My girlfirend's mom is a school bus driver and she loves the idea of a hybrid bus as a fuel saver, better torque for hills (our old-as-dirt buses must go to first gear to take most of our hills), decreased maintenance, and the bragging rights of being one of the few in our town who could drive a hybrid (we have only two Prii here). My point is that rural areas would probably benefit more from this because of our older, more polluting equipment it would replace and (at least in the Southeastern U.S.) our general lack of flat ground.

I wonder what they do for weight savings. While it would be a very small impact something like shaving 5 lbs off the weight of every bench would be better than nothing (if there were 10 rows of 2 benches each that gives 100lbs weight savings). The last time I was on a school bus 20 years ago they had steel frames and seemed quite bulky...following the aircraft industries lead with thinner & lighter aluminum seating may be a way to save weight (though aluminum is more expensive to work with than steel). Polycarbonate windows with a thin glass film on the outsides would probably be worth 500-600lbs of weight savings given the amount of glass used in a bus (not to mention make the bus safer versus rolling over with less high mounted weight).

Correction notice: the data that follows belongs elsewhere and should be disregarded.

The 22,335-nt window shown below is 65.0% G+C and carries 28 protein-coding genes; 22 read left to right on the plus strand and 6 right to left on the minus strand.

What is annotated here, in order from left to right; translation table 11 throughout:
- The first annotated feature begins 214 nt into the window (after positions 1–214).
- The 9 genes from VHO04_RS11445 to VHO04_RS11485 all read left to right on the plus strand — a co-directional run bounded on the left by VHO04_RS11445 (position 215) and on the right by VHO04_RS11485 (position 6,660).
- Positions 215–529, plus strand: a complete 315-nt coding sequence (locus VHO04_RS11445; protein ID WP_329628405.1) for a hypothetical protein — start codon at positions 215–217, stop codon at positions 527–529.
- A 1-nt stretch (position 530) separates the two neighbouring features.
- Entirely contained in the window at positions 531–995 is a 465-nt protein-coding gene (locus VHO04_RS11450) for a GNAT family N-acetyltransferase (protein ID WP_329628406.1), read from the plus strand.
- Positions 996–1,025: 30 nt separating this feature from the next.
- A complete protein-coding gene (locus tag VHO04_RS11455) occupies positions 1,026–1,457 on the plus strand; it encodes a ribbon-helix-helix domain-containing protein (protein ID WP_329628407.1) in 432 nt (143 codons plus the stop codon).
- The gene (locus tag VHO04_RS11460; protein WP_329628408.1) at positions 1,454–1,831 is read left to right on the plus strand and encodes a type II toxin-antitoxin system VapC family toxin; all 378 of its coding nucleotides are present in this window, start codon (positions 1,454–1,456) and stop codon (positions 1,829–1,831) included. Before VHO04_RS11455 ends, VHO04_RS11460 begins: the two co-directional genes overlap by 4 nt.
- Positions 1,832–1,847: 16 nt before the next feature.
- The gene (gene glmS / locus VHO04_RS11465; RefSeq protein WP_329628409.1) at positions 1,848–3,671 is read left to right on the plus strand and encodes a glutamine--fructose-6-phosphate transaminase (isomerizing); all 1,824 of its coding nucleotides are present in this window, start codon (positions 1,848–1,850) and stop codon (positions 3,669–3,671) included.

I think there have been previous posts regarding the benefits of reduced exposure of kids to diesel fumes from idling buses. That makes school buses a great place to start with new diesel technology.

He...er....Heck, all vehicles with lots of stop and go driving, with many people around inhaling the fumes, are good candidates for hybrid powertrains. However, with large, heavy vehicles, I do see a possible market for hydraulic hybrids.

i somehow question the appropriateness of the locations to which these buses will go. the number of 40+ year old buses in LA is atrocious, and city environments have a much greater need for this kind of tech.

Those little things called "Prop 13" and "federalism" get in the way of buying cleaner school busses for LA, or pretty much anything to the public good in California.

eh, new jersey gets even less federal dollars than CA and still manages to have a cleaner bus fleet.

We have tried and tried to get California interested in these buses, but in general they are anti-diesel. These buses are cleaner than a CNG bus, but because California has this stance towards diesel, while the school bus industry generally refuses to part with diesel - they will always be at an inpasse. Perhaps that is why California has the dirtiest buses in the nation, because they won't accept this moderate solution - Call your congress person please! It feels like Fuel Cells or nothing.

I work with a non profit who is trying to develop electric buses in the state instead of hydrogen...Stay tuned...We know the buses are the worst in the country and we are trying to do something about it. Search for environmental business cluster. www.environmentalbusinesscluster.org